Bernie Sanders: Republican tax plan ‘is the Robin Hood principle in reverse’
Sen. Bernie Sanders, Vermont independent and Democratic presidential candidate, speaks during a campaign stop at the William B. Cashin Senior Activity Center in Manchester, N.H., on Oct. 30, 2015. (Associated Press)
“At a time when the middle class is shrinking and over 40 million Americans are living in poverty, this budget must be defeated.”
In a new op-ed featured in The Guardian, Senator Bernie Sanders discusses the new Republican budget and tax proposals, which he calls “unfair” and “the Robin Hood principle in reverse.”
Sanders writes that after failing to pass a health care bill that would have been devastating for the over 30 million Americans that would lose access to health care, Trump and his administration are back, trying to make billionaires happy in other ways.
Now, they are pushing one of the most destructive and unfair budget and tax proposals in the modern history of our country – a plan that would do incalculable harm to tens of millions of working families, our kids, the sick, the elderly and the poor.
The Republican budget, which will likely be debated on the floor of the Senate this week, is the Robin Hood principle in reverse. It takes from those in need and gives to those who are already living in incredible opulence.
The Vermont Senator also refutes Trump’s claim that the budget would provide “big league” tax cuts for the middle class, writing “nothing could be further from the truth.”
With the proposed budget, nearly 80% of the tax benefits would go to the top 1% by the end of the decade, and 40% would go to the top one-tenth of 1%, according to the Tax Policy Center.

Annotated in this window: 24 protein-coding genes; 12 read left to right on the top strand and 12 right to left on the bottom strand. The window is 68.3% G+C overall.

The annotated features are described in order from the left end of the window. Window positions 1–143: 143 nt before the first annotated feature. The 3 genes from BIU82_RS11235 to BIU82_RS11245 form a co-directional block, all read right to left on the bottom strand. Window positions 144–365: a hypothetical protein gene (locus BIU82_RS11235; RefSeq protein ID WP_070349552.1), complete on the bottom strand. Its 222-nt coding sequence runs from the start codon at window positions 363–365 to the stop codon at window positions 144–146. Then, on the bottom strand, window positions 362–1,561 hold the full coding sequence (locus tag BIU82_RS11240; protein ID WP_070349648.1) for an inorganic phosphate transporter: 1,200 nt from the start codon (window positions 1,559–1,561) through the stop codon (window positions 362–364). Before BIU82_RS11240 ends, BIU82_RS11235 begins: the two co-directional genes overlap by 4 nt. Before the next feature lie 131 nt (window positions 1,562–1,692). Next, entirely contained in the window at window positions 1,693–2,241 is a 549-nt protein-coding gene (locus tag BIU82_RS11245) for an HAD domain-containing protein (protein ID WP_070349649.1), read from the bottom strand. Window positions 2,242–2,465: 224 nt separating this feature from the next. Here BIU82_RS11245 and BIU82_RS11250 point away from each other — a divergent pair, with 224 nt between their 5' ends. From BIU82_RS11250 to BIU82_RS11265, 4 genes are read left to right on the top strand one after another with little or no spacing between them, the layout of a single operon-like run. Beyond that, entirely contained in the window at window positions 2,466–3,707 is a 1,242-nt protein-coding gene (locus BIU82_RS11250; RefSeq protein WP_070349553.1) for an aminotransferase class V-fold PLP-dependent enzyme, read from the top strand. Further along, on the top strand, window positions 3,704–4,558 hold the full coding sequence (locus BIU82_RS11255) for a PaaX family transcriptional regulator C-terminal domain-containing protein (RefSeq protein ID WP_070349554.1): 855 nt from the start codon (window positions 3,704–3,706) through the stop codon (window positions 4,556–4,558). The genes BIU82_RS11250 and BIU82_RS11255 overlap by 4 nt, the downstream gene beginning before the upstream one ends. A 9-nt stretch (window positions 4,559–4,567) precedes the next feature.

Sanders also stresses that the budget would cut important programs for working class Americans, such as cutting Medicaid by more than $1 trillion in over 10 years, and Medicare by $473 billion. Yet, according to a recent Pew Foundation poll, 85% of Republicans and 94% of Democrats want to maintain or increase funding for Medicare.
A recent Wall Street Journal and NBC poll finds that only 12% of the American people believe the wealthy should receive a tax cut; while 62% believe the wealthy should pay more in taxes.
Why are the Republicans bringing forth such an absurd budget that, in almost every instance, is diametrically opposed to what the American people want?
The answer isn’t complicated. Follow the money.
Sanders lists several examples of multibillionaires that use their money to corrupt politics, such as The Walton family of Walmart, who would receive a tax cut of up to $52 billion by repealing the estate tax, the Koch brothers, who would receive a tax break of $33 billion, and members of the Trump family, who could receive a tax cut of up to $4 billion.
Meanwhile, the budget cuts more than $100 billion from Pell Grants and other college student financial assistance programs, $4 billion from the Low Income Home Energy Assistance Program, and $6.5 billion from the Women, Infants, and Children (WIC) program.
As Sanders says,
At a time when the middle class is shrinking and over 40 million Americans are living in poverty, this budget must be defeated and replaced with a plan that reflects the needs of the working families of our country, not just the wealthy, the powerful and large campaign contributors.